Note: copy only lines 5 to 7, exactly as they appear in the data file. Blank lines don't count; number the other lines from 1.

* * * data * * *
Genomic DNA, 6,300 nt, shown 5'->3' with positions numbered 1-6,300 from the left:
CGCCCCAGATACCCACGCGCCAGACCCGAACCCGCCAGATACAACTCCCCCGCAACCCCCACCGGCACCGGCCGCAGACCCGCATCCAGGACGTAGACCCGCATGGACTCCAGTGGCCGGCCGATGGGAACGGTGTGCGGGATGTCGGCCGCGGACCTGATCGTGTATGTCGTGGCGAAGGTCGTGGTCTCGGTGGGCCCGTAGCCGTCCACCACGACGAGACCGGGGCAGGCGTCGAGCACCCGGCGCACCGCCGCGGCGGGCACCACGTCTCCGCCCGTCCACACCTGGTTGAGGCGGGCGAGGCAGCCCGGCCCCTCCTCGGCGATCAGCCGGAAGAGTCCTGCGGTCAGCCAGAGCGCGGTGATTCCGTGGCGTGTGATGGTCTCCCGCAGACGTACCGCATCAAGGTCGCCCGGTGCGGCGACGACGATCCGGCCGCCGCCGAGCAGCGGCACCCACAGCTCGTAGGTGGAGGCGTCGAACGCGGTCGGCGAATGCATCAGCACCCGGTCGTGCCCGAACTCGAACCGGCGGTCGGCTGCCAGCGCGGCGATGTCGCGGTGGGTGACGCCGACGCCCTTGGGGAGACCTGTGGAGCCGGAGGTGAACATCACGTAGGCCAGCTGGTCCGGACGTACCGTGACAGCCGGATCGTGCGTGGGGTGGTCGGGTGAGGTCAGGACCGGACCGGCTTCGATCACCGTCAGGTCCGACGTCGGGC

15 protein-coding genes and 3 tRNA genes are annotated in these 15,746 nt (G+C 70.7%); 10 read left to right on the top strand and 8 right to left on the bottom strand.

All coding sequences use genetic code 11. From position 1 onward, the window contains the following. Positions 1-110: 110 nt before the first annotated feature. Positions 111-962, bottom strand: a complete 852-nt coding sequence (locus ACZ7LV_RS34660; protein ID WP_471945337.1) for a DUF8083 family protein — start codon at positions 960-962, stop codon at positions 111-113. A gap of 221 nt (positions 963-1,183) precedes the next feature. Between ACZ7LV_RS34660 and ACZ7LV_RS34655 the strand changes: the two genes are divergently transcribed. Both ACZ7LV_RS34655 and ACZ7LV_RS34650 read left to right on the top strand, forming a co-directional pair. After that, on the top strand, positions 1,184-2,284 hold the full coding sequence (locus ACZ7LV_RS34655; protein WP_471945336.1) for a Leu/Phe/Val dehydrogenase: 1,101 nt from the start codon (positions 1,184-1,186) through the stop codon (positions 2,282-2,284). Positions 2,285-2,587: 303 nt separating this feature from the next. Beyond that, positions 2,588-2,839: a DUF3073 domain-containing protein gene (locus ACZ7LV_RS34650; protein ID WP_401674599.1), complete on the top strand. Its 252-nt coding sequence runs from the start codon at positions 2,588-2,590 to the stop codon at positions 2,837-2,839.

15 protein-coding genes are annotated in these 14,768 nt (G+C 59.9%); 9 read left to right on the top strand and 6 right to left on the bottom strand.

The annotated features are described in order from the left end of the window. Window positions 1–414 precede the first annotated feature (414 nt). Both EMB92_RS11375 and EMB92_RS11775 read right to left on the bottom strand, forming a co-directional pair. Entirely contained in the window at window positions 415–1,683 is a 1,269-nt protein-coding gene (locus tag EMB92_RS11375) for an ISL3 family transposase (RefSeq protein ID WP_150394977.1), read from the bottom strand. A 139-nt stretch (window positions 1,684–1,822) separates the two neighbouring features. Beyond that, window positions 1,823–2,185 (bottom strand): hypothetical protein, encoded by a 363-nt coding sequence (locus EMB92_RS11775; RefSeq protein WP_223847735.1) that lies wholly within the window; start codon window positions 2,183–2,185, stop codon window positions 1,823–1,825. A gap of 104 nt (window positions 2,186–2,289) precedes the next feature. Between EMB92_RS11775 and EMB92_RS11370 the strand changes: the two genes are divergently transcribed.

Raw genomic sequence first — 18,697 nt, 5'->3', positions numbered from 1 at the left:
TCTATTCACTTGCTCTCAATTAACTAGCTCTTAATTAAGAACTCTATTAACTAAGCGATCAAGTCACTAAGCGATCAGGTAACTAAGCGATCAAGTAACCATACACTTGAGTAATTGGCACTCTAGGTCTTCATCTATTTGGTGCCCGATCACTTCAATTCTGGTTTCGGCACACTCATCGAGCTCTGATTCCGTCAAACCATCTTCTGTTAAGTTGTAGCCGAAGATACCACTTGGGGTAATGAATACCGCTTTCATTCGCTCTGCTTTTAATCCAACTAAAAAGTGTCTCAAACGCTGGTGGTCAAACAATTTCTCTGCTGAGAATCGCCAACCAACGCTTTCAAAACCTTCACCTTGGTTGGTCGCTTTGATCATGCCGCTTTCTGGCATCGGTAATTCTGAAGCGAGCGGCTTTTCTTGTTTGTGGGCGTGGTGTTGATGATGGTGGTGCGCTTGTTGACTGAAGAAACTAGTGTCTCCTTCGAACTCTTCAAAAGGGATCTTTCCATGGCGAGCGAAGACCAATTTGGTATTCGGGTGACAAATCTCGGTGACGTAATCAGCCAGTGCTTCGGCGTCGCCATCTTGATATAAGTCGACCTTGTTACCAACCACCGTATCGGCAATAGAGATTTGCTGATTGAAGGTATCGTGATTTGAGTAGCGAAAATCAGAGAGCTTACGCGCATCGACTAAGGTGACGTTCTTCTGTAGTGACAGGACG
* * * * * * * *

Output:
15 protein-coding genes are annotated in these 14,768 nt (G+C 59.9%); 9 read left to right on the top strand and 6 right to left on the bottom strand.

The annotated features are described in order from the left end of the window. Window positions 1–414 precede the first annotated feature (414 nt). Both EMB92_RS11375 and EMB92_RS11775 read right to left on the bottom strand, forming a co-directional pair. Entirely contained in the window at window positions 415–1,683 is a 1,269-nt protein-coding gene (locus tag EMB92_RS11375) for an ISL3 family transposase (RefSeq protein ID WP_150394977.1), read from the bottom strand. A 139-nt stretch (window positions 1,684–1,822) separates the two neighbouring features. Beyond that, window positions 1,823–2,185 (bottom strand): hypothetical protein, encoded by a 363-nt coding sequence (locus EMB92_RS11775; RefSeq protein WP_223847735.1) that lies wholly within the window; start codon window positions 2,183–2,185, stop codon window positions 1,823–1,825. A gap of 104 nt (window positions 2,186–2,289) precedes the next feature. Between EMB92_RS11775 and EMB92_RS11370 the strand changes: the two genes are divergently transcribed.

Raw genomic sequence first — 18,697 nt, 5'->3', positions numbered from 1 at the left: